It was January of 1848, and gold was discovered by James W. Marshall in Coloma California. By May of 1848, reports were stating "there is gold in them thar hills". Positive news about the gold were reported, and some 300,000 people arrived with dreams of getting rich. One of the ways that Samuel Brannan seized this opportunity was by opening a small store at John Sutter's Fort, right in the heart of the gold rush. Apparently he bought up all the picks, shovels and pans he could find and sold them at his store. According to reports, he would buy the pans for 20 cents each and then sell them for $15.
Samuel Brannan never found any significant amounts of gold, but selling shovels, picks and supplies to miners was one of the ways that made him California's first millionaire.
With the inevitability of rising fuel costs and stricter emissions standards for locomotives set to take effect in 2015, major railroad companies such as Berkshire Hathaway Inc.'s (BRK.A) (BRK.B) Burlington Northern Santa Fe LLC, Union Pacific Corp. (UNP), Canadian National Railway (CNI) and CSX Corp. (CSX) are researching alternatives to manage the increases in expenses. An alternative that these companies are exploring is powering their locomotives using LNG instead of diesel.
The idea of LNG in the transportation industry is not a new one, as the trucking industry has been using LNG since the mid-'90s. Railroad companies such as Burlington Northern Railroad and Union Pacific also flirted with the idea in the late 1980s and 1990s, but the final engine technology was not completed, and the projects were shelved in the late 1990s, in part due to the rising costs of natural gas.
Motivated by the gap between the cost of diesel fuel and LNG, the idea of using this commodity has again sparked the interest of railroad companies. According to Bloomberg's Lorenzo Simonelli, chief executive officer of GE's (GE) transportation unit, stated:
If you believe the price advantage over diesel is going to stay here for the next 10 to 15 years, then LNG is a revolutionary fuel.
Because of the potential savings and environmental impacts that the switch from diesel to LNG could produce, railroad companies, along with General Electric, Cummins Inc.(CMI) and Westport Innovations (WPRT), are currently exploring different avenues to capitalize on this potential shift.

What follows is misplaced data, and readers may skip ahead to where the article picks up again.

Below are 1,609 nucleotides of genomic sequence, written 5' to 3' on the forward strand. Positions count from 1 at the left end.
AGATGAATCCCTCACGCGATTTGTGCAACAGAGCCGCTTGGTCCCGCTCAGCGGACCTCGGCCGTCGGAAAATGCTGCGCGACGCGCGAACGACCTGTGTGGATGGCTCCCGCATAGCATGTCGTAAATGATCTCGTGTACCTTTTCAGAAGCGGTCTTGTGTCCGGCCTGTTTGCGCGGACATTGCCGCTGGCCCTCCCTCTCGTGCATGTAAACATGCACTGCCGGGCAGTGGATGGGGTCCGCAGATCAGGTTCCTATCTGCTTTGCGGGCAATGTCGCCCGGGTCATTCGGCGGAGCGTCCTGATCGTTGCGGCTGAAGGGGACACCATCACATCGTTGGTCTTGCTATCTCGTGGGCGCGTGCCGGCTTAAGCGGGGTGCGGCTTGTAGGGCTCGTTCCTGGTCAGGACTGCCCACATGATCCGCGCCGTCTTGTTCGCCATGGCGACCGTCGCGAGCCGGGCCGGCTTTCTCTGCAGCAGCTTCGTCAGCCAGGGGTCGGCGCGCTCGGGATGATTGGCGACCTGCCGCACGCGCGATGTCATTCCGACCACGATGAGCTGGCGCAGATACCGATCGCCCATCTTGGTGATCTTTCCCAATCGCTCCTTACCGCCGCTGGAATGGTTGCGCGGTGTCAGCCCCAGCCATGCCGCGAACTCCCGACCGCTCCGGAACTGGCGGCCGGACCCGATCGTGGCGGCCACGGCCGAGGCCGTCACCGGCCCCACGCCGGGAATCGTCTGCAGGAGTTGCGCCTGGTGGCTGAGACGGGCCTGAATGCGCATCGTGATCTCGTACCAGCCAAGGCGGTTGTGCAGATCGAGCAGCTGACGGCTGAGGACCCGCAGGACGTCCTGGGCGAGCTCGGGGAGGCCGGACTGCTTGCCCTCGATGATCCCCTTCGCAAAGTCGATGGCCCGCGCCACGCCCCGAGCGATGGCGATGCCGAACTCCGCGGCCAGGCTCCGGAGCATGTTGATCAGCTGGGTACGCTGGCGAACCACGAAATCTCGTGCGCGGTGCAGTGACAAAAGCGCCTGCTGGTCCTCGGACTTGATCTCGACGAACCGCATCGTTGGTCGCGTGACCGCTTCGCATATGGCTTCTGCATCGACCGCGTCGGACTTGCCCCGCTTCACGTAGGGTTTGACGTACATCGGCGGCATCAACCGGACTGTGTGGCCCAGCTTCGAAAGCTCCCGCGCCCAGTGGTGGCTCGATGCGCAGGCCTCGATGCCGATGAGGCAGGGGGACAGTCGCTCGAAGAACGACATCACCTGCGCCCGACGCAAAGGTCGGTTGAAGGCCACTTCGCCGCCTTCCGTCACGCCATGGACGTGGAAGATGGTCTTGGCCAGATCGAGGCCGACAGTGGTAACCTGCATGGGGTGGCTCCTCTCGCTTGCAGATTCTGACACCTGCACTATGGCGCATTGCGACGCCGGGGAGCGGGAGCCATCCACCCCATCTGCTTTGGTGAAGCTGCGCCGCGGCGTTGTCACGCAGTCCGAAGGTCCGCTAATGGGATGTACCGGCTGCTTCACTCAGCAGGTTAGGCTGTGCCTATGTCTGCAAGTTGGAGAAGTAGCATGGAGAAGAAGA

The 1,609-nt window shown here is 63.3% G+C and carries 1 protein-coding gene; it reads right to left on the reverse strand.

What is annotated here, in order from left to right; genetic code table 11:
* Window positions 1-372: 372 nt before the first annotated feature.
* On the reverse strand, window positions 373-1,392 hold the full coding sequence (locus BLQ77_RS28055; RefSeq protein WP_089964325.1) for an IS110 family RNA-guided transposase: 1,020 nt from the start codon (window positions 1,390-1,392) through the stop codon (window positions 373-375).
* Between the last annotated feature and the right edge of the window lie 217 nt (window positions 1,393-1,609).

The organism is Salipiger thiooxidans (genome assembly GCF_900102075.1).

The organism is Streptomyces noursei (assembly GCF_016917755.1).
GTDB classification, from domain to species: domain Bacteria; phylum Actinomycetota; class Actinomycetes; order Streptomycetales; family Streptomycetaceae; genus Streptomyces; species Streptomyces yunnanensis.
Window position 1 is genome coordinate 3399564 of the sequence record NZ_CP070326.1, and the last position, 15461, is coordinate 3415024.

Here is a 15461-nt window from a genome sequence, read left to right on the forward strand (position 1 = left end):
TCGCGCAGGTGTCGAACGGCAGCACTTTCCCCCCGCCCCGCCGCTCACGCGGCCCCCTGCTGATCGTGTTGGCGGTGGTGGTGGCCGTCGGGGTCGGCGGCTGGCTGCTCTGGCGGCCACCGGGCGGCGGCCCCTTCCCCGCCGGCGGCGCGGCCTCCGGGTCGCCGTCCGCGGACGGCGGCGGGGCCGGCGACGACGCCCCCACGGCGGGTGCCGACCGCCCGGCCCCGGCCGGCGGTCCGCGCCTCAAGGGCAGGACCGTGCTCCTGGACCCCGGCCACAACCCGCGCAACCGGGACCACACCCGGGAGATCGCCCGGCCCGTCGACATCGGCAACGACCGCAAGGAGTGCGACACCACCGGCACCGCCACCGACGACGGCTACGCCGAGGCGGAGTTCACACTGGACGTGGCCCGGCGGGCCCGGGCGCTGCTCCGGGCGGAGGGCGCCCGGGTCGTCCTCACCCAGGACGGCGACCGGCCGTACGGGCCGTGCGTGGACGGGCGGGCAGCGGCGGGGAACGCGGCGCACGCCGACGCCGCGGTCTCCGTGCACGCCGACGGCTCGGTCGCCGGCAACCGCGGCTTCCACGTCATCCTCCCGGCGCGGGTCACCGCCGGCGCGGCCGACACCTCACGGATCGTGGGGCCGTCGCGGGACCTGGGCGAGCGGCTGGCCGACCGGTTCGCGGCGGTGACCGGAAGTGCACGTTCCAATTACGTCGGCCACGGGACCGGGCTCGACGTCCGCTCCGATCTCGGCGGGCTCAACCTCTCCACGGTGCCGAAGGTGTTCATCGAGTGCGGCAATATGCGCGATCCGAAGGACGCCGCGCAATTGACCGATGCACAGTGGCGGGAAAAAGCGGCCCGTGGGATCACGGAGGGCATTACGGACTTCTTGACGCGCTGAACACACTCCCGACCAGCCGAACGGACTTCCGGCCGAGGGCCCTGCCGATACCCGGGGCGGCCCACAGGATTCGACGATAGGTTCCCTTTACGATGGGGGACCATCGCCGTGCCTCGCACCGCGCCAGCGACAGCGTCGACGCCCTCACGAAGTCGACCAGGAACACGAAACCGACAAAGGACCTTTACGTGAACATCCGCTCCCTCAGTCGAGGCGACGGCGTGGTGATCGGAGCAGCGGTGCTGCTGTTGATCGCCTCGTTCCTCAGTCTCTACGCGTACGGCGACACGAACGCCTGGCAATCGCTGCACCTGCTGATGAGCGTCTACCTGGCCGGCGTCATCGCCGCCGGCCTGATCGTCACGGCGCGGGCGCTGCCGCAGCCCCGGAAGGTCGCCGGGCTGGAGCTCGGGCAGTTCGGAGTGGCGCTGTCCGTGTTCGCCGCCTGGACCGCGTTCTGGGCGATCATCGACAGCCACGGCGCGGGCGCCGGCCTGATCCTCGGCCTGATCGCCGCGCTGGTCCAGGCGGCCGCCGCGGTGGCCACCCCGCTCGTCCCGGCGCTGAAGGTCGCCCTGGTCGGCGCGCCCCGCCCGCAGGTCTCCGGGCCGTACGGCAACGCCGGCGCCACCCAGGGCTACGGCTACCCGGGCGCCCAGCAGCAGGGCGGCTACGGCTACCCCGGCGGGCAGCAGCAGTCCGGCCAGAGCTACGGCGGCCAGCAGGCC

In the same Bloomberg article, Tony Hatch, an independent transportation consultant based in New York, stated:
Like the move from steam to diesel, if it's going to be that radical a transformation, that's a lot of opportunity for sales in a lot of places.
One way to invest in the potential change in fuel is through Westport Innovations. Recently Westport teamed up with Canadian National railroad to provide the railroad company with four liquefied natural gas tenders. These tenders are designed to immediately help railroads validate the value of LNG in their operations today. These tenders offer a number of advantages that include: reducing the need for LNG refueling infrastructure and refueling stops. They are designed supply fuel to natural gas locomotives from virtually any manufacturer, and each tender can support two locomotives, reducing the capital investment required to move to LNG. Investors of Westport Innovations should be expecting positive revenue from the sale of these tenders to the "new market and off-road segment" of the business in the Q4 2013 reports.
Another company looking to take advantage of the potential fuel switch is General Electric. GE Transportation offers a retrofit kit that enables existing Evolution Series locomotives to operate on both diesel and LNG. These kits are designed to substitute up to 80% of diesel fuel with LNG. Even with the two sources, GE states its use can reduce fuel costs by 50% without diminishing their performance. These retrofit models currently meet US EPA Tier 3 emission standards and also allow a fully-loaded train to travel further distances without refueling stops.
Caterpillar (CAT) and General Electric are currently teaming up with Union Pacific to begin field testing liquid natural gas-fueled locomotives. As field testing has begun, Union Pacific indicates that they are still very much in the early analysis phase:
We are working closely with locomotive and engine manufacturers, cryogenic fuel-tank suppliers and natural gas/LNG suppliers to complete our analysis.
Final results from these tests are expected come fourth in at least one to two years, and according to railway magazine, if these tests are positive, "LNG locomotives could be in widespread use by 2016 or 2017."
As Railroad companies continue field testing LNG powered locomotives, researching companies that provide the "shovels" for this transformation should provide positive results for the investor. If you are looking for companies on the leading edge of this technology outside the railroad sector, Westport Innovations, Caterpillar Inc. and General Electric are three companies that provide products to the railroad companies that are the "shovels" in the transformation to LNG.